Simple Environment - Apply best practices and move on. (If you are struggling with two good options, just choose one)

See the Cynefin framework for more info

7 Tools for critical thinking

  1. Use Your Mistakes

Dennett’s first tool recommends rigorous intellectual honesty, self-scrutiny, and trial and error. In typical fashion, he puts it this way: “when you make a mistake, you should learn to take a deep breath, grit your teeth and then examine your own recollections of the mistake as ruthlessly and as dispassionately as you can manage.” This tool is a close relative of the scientific method, in which every error offers an opportunity to learn, rather than a chance to mope and grumble.

2. Respect Your Opponent

Often known as reading in “good faith” or “being charitable,” this second point is as much a rhetorical as a logical tool, since the essence of persuasion involves getting people to actually listen to you. And they won’t if you’re overly nitpicky, pedantic, mean-spirited, hasty, or unfair. As Dennett puts it, “your targets will be a receptive audience for your criticism: you have already shown that you understand their positions as well as they do, and have demonstrated good judgment.”

3. The “Surely” Klaxon

A “Klaxon” is a loud, electric horn—such as a car horn—an urgent warning. In this point, Dennett asks us to treat the word “surely” as a rhetorical warning sign that an author of an argumentative essay has stated an “ill-examined ‘truism’” without offering sufficient reason or evidence, hoping the reader will quickly agree and move on. While this is not always the case, writes Dennett, such verbiage often signals a weak point in an argument, since these words would not be necessary if the author, and reader, really could be “sure.”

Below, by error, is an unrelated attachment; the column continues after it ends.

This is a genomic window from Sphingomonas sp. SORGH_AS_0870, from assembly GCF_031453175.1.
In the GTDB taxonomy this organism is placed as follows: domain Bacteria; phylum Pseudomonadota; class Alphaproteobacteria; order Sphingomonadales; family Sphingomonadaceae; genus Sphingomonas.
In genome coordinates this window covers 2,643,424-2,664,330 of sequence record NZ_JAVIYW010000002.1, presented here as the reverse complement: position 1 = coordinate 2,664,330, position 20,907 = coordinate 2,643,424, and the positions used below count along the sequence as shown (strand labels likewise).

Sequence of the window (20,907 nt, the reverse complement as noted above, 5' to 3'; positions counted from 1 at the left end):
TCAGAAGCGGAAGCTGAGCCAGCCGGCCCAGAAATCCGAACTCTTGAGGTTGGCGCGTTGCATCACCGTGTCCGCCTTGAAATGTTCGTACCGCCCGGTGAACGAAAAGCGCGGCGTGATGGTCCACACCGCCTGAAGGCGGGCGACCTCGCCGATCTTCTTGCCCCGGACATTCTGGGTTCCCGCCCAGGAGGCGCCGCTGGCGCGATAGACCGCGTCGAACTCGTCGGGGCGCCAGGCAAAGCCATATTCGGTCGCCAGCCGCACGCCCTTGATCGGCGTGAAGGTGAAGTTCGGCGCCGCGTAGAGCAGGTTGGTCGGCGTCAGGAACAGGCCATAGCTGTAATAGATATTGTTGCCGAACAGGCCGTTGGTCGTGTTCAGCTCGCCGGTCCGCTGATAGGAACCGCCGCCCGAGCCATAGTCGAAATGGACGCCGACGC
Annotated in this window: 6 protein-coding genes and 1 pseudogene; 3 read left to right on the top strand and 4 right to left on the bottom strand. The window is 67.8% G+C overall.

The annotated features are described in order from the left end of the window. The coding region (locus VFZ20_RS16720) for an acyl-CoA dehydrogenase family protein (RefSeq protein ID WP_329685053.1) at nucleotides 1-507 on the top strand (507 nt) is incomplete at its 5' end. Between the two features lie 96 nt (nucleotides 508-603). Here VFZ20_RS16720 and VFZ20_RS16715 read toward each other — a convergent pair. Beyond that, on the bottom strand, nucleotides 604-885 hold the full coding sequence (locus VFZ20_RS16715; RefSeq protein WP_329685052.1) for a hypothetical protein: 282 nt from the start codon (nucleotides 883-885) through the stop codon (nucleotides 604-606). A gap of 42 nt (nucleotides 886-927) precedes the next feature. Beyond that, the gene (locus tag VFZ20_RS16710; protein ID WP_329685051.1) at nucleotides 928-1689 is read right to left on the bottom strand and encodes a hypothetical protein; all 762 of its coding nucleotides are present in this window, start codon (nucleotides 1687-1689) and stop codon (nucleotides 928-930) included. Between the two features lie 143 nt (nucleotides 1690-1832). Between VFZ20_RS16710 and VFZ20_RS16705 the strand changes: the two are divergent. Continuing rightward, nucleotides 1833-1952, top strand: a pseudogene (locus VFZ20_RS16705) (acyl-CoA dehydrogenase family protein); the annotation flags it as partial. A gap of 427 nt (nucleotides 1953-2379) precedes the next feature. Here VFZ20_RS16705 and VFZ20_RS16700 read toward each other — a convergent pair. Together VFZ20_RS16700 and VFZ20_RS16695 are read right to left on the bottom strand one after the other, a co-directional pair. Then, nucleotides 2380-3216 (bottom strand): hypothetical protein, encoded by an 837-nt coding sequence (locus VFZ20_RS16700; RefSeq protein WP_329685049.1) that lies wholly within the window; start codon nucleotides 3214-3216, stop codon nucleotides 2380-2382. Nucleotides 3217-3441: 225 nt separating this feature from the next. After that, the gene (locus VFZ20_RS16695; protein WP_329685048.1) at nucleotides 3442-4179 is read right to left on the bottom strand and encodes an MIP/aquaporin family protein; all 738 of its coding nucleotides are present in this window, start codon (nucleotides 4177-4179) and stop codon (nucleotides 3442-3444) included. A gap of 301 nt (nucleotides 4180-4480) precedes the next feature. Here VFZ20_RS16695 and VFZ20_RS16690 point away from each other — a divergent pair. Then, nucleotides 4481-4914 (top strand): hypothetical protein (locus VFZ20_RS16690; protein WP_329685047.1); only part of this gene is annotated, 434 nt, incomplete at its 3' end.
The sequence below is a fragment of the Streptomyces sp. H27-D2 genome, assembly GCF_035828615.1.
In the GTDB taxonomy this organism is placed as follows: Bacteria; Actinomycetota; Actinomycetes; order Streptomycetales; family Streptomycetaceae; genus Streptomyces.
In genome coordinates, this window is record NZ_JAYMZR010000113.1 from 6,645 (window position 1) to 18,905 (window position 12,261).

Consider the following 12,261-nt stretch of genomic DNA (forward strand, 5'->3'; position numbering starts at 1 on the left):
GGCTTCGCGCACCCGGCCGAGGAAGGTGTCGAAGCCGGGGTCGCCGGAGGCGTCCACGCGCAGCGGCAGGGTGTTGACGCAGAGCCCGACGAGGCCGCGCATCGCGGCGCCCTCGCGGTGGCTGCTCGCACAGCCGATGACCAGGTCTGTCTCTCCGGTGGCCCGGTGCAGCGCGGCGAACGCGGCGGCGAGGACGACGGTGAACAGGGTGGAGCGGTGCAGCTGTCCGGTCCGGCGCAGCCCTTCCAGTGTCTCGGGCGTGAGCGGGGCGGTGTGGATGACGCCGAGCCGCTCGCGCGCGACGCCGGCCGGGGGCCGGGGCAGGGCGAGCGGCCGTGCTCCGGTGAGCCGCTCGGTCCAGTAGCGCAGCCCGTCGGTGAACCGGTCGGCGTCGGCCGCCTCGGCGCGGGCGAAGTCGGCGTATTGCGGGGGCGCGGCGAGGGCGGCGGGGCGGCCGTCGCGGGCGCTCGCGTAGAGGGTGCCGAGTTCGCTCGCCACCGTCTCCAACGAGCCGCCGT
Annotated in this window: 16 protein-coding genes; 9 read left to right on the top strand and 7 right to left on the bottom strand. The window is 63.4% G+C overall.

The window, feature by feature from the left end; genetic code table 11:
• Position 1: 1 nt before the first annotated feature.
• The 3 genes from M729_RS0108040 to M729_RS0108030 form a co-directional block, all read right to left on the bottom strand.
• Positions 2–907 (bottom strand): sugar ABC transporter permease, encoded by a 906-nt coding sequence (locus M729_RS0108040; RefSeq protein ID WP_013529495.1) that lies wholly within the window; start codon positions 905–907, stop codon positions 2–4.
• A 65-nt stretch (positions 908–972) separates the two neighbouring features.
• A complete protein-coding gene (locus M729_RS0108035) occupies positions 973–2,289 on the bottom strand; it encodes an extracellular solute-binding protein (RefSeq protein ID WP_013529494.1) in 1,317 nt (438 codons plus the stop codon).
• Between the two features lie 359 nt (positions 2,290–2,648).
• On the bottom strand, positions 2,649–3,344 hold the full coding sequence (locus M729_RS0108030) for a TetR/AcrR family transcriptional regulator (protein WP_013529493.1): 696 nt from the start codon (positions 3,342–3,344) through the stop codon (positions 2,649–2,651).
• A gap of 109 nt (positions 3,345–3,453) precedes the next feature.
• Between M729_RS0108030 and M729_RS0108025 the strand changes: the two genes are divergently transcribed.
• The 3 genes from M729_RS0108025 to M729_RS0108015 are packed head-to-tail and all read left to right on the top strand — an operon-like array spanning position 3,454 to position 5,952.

4. Answer Rhetorical Questions

Like the use of “surely,” a rhetorical question can be a substitute for thinking. While rhetorical questions depend on the sense that “the answer is so obvious that you’d be embarrassed to answer it,” Dennett recommends doing so anyway. He illustrates the point with a Peanuts cartoon: “Charlie Brown had just asked, rhetorically: ‘Who’s to say what is right and wrong here?’ and Lucy responded, in the next panel: ‘I will.’” Lucy’s answer “surely” caught Charlie Brown off-guard. And if he were engaged in genuine philosophical debate, it would force him to re-examine his assumptions.

5. Employ Occam’s Razor

The 14th-century English philosopher William of Occam lent his name to this principle, which previously went by the name of lex parsimonious, or the law of parsimony. Dennett summarizes it this way: “The idea is straightforward: don’t concoct a complicated, extravagant theory if you’ve got a simpler one (containing fewer ingredients, fewer entities) that handles the phenomenon just as well.”

6. Don’t Waste Your Time on Rubbish

Displaying characteristic gruffness in his summary, Dennett’s sixth point expounds “Sturgeon’s law,” which states that roughly “90% of everything is crap.” While he concedes this may be an exaggeration, the point is that there’s no point in wasting your time on arguments that simply aren’t any good, even, or especially, for the sake of ideological axe-grinding.

7. Beware of Deepities

Dennett saves for last one of his favorite boogeymen, the “deepity,” a term he takes from computer scientist Joseph Weizenbaum. A deepity is “a proposition that seems both important and true—and profound—but that achieves this effect by being ambiguous.” Here is where Dennett’s devotion to clarity at all costs tends to split his readers into two camps. Some think his drive for precision is an admirable analytic ethic; some think he manifests an unfair bias against the language of metaphysicians, mystics, theologians, continental and post-modern philosophers, and maybe even poets. Who am I to decide? (Don’t answer that).